Ehh–it’d never work. Might as well have a bake sale to fund the air force, like those old bumper stickers said. Meanwhile, I’ll watch the haka when it comes on, and the debates, and afterwards I’ll go take a shower and engage in rational conversation with someone.

What do you think? Does raw, animal aggression play any kind of role in our politics? Is there an upside to our political hakas?

Farewell to August, the Nuclear Month: A Brush With Death I Never Knew I Had

I’m a child of the Cold War, but I never realized just how true this was until I read an opinion piece in Al Jazeera America which argues that the real nuclear threat does not come from Iran or North Korea, but from the two original nuclear powers. Yup–Russia and good ol’ us. 

Despite radical cuts to our mutual arsenals, we superpowers still stand guard over a combined 14,600 nuclear warheads, signed, sealed, and ready to deliver. And even though those nukes are far from the headlines, they’re also far from rusting in peace. The article mentions one very close call that came as recently as 1995, well after the communist state had crumbled:

In January 1995, a global nuclear war almost started by mistake. Russian military officials mistook a Norwegian weather rocket for a U.S. submarine-launched ballistic missile. Boris Yeltsin’s senior military officials told him that Russia was under attack and that he had to launch hundreds of nuclear-tipped missiles at America. He became the first Russian president to ever have the “nuclear suitcase” opened in front of him. But Yeltsin trusted U.S. officials, and he was confident that there was no hidden crisis that might prompt a surprise attack by the U.S. With just a few minutes to decide, Yelstin concluded that his radars were in error. The suitcase was closed. 

But the close call that chilled me the most was an incident I had never even heard of, that struck–LITERALLY–very, very close to home:

In 1961, a B-52 carrying two armed weapons broke apart over Goldsboro, North Carolina. Two bombs dropped from the bomb bay. One bomb’s parachute deployed and carried it safely to the ground. The other fell all the way down. All of the weapon’s safety mechanisms failed, save one. A single low-voltage switch, the technical equivalent of a light switch, prevented a hydrogen bomb from destroying a good portion of North Carolina.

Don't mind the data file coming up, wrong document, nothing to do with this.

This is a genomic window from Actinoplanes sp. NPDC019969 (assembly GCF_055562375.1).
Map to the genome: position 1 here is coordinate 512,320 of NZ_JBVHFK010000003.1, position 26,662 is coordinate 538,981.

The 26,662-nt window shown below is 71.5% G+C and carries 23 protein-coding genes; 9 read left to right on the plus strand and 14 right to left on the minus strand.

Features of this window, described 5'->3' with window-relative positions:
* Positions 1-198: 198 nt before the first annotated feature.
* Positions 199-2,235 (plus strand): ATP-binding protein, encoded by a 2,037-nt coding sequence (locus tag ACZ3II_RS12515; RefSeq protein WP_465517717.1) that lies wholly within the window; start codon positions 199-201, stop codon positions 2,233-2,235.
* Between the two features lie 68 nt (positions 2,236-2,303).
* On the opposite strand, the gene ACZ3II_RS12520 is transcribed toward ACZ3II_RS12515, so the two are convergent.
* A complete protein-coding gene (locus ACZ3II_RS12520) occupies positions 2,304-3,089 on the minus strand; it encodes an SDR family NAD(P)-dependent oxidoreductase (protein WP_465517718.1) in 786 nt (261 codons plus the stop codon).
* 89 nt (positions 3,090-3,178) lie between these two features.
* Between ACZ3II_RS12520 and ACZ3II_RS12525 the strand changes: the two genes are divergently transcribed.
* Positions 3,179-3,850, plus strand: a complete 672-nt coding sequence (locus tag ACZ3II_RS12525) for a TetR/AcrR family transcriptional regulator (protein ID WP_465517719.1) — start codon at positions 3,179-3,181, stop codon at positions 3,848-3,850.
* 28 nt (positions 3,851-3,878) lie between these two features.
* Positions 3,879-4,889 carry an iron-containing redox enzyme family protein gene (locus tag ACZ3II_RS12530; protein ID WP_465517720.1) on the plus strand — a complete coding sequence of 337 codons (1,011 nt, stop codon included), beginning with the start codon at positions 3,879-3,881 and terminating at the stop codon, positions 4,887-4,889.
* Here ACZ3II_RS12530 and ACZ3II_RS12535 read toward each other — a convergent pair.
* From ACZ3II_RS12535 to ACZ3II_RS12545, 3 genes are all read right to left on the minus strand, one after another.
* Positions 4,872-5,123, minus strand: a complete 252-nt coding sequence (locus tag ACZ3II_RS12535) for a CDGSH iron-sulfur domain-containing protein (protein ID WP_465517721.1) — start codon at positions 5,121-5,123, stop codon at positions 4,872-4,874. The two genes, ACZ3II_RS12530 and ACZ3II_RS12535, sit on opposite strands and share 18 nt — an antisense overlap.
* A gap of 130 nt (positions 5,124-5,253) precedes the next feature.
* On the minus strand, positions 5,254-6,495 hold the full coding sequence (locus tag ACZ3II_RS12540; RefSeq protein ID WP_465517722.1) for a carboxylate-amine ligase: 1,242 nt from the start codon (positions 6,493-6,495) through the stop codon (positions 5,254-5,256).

Goldsboro is 80 miles from the farm where I grew up. If that “light switch” had failed, even if a nuclear blast had not resulted, at the very least a lethal dose of nuclear contamination would have been released into the air and carried all over the state, including my parents’ farm. In 1961. The year I was born.

Courtesy Wikipedia

Courtesy Wikipedia

Here’s some more detail of the event, provided by Wikipedia:

The second bomb plunged into a muddy field at around 700 miles per hour (310 m/s) and disintegrated without detonation of its conventional explosives. The tail was discovered about 20 feet (6.1 m) below ground. Pieces of the bomb were recovered.[12][page needed] According to nuclear weapons historian Chuck Hansen, the bomb was partially armed when it left the aircraft though an unclosed high-voltage switch had prevented it from fully arming.[8] In 2013, ReVelle recalled the moment the second bomb’s switch was found. “Until my death I will never forget hearing my sergeant say, ‘Lieutenant, we found the arm/safe switch.’ And I said, ‘Great.’ He said, ‘Not great. It’s on arm.’”[13]

I know the Cold War, and the ongoing danger of nuclear proliferation, isn’t all about me. Except that it is. It is about me. And you. And you. All of us. Whether ground zero or “only” downwind, every human being is a potential victim of any kind of nuclear accident or misdeed.

So, as Congress prepares to debate the nuclear deal with Iran, my prayer will be more general. August 6 and August 9 still haunt me with images of Hiroshima and Nagasaki. Nuclear weapons still haunt us all. I pray that those in power continue to do everything in their power to keep those weapons safe, while finding ways to keep future farm girls, and everyone else, from being haunted.